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Nastya and Kirill, the protagonists of Game 116
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Close to home In Russia, where at least one in three women faces abuse, an interactive media project against domestic violence goes international

Source: Meduza
Nastya and Kirill, the protagonists of Game 116
Nastya and Kirill, the protagonists of Game 116

Note: This article contains images of violence against women.

Kirill and Nastya’s backstory may say they appear from the outside to have a normal life, but Project 911, an interactive multimedia project released in Russian in December 2018, shatters that illusion immediately. The main feature of the site, a role-playing exercise called Game 116, introduces the couple with unsettling graphics and the explicit knowledge that Kirill’s aggression has caused Nastya to become increasingly closed off to the world around her.

Now, Project 911, which made the rounds of independent Russian news outlets when it was first announced, has released a new trailer that targets international viewers, drawing them toward an English-language version of its website.

The English-language trailer for Project 911

Like the trailer, Project 911 foregrounds the fact that many social structures, both in the Russian state and in the home, do not hear victims’ voices or acknowledge domestic abuse as a problem. A 2017 amendment decriminalizing domestic abuse in Russia was approved almost unanimously in the State Duma, and domestic violence incidents subsequently multiplied. Top human rights officials argued that imprisoning “mildly abusive” husbands could leave mothers without breadwinners.

Similarly, Game 116 is technically interactive — users take on Nastya’s role and can choose to fight, scream, reach out, or plead — but it is also a no-way-out scenario. Nastya’s actions can only modify, not mitigate, the abuse she experiences because those she contacts for help do not believe she is in danger. The choices Game 116 appears to offer are also false in that they are physically difficult to make: words like “TALK” and “CRY” and “SCREAM” bounce around the screen to avoid the user’s rapidly clicking mouse, and time can easily run out before users realize they have missed their chance to click the space bar when “Fight back” was still available on the screen.

A screenshot from the Russian-language version of Game 116

Interactive multimedia projects with pointedly slick graphics are nothing new in Russian, perhaps even more so than in English. Russian-speaking creatives have used similarly impressive websites to walk users through 20th-century history, create a social network of the Russian Revolution, run worldwide reading marathons, and organize accessible, high-quality online courses. These projects, however, aim to cause change almost exclusively through education. Project 911 makes the unusual move of attempting to cross over into direct social action.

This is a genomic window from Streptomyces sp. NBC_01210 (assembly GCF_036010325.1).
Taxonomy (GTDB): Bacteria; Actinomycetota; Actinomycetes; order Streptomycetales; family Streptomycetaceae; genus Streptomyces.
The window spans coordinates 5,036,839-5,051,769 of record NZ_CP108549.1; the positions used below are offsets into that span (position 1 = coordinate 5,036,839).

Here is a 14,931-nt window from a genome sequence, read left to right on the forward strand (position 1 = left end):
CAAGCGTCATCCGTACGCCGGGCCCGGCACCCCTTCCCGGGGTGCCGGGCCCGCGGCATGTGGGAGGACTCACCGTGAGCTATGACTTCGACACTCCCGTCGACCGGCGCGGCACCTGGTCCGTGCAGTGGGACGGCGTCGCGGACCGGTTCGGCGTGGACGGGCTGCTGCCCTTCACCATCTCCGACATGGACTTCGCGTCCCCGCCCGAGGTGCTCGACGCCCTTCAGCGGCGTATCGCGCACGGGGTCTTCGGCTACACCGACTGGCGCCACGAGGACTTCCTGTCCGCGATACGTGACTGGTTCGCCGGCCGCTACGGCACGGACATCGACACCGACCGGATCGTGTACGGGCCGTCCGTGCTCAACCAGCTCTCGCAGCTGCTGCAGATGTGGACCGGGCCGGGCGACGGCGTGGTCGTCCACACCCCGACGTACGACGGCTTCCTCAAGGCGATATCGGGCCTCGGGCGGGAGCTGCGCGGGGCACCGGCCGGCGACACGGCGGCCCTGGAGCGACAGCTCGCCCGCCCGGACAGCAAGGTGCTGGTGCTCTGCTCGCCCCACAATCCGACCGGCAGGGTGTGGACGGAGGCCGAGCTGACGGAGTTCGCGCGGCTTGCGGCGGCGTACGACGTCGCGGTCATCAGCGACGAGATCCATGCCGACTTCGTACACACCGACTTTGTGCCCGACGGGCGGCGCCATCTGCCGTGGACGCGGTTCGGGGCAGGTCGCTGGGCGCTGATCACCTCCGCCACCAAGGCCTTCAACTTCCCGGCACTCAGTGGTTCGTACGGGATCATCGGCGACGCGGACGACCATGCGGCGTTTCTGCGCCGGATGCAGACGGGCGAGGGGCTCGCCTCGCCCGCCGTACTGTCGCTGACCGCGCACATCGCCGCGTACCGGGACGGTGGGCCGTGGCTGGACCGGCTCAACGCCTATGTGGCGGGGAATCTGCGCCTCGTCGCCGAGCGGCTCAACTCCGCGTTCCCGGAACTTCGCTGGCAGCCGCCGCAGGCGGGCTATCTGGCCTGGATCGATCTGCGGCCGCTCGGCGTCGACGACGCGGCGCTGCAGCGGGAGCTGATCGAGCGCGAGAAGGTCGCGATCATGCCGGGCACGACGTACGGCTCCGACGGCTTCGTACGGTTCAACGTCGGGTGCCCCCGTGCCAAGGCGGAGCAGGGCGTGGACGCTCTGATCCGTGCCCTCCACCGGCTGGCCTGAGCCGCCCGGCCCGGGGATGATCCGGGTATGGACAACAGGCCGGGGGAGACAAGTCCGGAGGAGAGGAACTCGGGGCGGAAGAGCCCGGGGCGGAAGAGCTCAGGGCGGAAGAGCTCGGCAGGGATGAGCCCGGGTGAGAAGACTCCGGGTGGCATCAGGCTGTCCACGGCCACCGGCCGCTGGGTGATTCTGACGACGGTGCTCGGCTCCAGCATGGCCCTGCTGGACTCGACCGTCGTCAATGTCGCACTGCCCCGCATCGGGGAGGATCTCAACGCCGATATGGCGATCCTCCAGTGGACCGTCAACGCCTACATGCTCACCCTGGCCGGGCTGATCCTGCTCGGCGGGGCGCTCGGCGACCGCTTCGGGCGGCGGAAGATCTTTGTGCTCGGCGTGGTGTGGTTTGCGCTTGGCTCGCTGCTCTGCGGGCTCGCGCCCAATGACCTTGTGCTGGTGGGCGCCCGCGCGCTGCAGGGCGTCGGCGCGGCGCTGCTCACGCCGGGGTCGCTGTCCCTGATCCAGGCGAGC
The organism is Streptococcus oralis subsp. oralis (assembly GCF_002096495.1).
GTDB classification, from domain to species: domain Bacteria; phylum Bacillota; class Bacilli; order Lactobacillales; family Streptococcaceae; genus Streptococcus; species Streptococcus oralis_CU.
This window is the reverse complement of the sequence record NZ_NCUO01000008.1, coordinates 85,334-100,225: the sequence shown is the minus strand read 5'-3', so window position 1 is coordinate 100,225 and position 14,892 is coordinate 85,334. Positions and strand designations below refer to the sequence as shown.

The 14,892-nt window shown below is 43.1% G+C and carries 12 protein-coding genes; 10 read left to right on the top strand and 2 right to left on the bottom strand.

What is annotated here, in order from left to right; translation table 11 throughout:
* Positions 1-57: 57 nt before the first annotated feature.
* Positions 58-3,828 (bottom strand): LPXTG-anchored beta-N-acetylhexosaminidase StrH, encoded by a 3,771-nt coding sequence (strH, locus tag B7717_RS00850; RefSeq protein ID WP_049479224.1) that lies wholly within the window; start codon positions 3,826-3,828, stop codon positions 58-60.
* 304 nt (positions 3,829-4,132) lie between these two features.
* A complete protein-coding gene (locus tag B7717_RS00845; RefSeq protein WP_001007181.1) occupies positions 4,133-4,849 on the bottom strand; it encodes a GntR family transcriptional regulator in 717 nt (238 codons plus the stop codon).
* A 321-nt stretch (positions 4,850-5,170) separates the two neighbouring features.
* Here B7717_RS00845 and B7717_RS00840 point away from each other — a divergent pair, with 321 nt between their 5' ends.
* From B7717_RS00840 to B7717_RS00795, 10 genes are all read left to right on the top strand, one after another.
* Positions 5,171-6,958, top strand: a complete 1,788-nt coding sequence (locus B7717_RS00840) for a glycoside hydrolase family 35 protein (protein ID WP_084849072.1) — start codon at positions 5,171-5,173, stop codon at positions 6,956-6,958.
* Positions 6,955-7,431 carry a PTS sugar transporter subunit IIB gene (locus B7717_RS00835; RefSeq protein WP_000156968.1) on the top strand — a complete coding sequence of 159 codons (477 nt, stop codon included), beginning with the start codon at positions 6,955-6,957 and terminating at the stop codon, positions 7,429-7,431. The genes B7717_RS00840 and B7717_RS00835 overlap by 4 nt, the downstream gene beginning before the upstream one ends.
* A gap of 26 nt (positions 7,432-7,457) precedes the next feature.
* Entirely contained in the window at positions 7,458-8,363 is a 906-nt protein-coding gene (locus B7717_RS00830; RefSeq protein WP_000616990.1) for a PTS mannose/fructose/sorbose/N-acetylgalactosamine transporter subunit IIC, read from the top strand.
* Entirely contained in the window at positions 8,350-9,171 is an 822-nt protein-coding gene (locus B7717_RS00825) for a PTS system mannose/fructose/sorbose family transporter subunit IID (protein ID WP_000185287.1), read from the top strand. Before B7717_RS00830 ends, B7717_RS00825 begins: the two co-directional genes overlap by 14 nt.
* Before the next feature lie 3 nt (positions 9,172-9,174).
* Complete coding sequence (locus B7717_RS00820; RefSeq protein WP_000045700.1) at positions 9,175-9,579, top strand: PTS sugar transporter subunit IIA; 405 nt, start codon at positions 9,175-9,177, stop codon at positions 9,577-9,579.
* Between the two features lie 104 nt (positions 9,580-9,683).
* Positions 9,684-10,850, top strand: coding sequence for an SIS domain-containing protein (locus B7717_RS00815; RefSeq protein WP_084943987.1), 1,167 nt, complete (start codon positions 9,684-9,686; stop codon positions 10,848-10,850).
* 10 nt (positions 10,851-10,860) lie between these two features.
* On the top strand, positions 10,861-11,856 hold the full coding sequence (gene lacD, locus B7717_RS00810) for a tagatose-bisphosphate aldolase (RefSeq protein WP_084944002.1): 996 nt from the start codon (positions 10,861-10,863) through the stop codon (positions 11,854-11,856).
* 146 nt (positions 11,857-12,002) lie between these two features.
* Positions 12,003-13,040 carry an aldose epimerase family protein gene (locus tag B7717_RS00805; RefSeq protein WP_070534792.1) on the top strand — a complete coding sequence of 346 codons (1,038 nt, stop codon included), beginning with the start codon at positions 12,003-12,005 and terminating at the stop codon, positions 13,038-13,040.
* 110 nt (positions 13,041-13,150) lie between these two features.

Though the project was produced by a for-profit communications agency, Room485, it has no commercial goals. Even more notably, it was created in conjunction with leading Russian women’s organizations like ANNA, Nasiliu.net (No to Violence), and Project W that integrated real-world instances of abuse into its narrative. One of the project’s explicit long-term aims is to cause material change in both Russian law and the availability of resources for victims and survivors of domestic violence. To that end, Project 911 supplements the game at the center of its website with contact information for crisis centers and nonprofits, a quiz that identifies signs of abuse, and a request for new resources and collaborators who could broaden the impact of the project on and off the Web.

A screenshot from Game 116

Project 911’s long-term goals really do require resources well beyond its current reach. However, even in what are hopefully its early stages, the project represents a very promising shift in approach. Its availability in English bodes well both for international anti-abuse movements seeking inspiration for creative activism and for those who understand the stakes of the Russian women’s movement and feel compelled to communicate those stakes outside the Russian-speaking world.

Hilah Kohen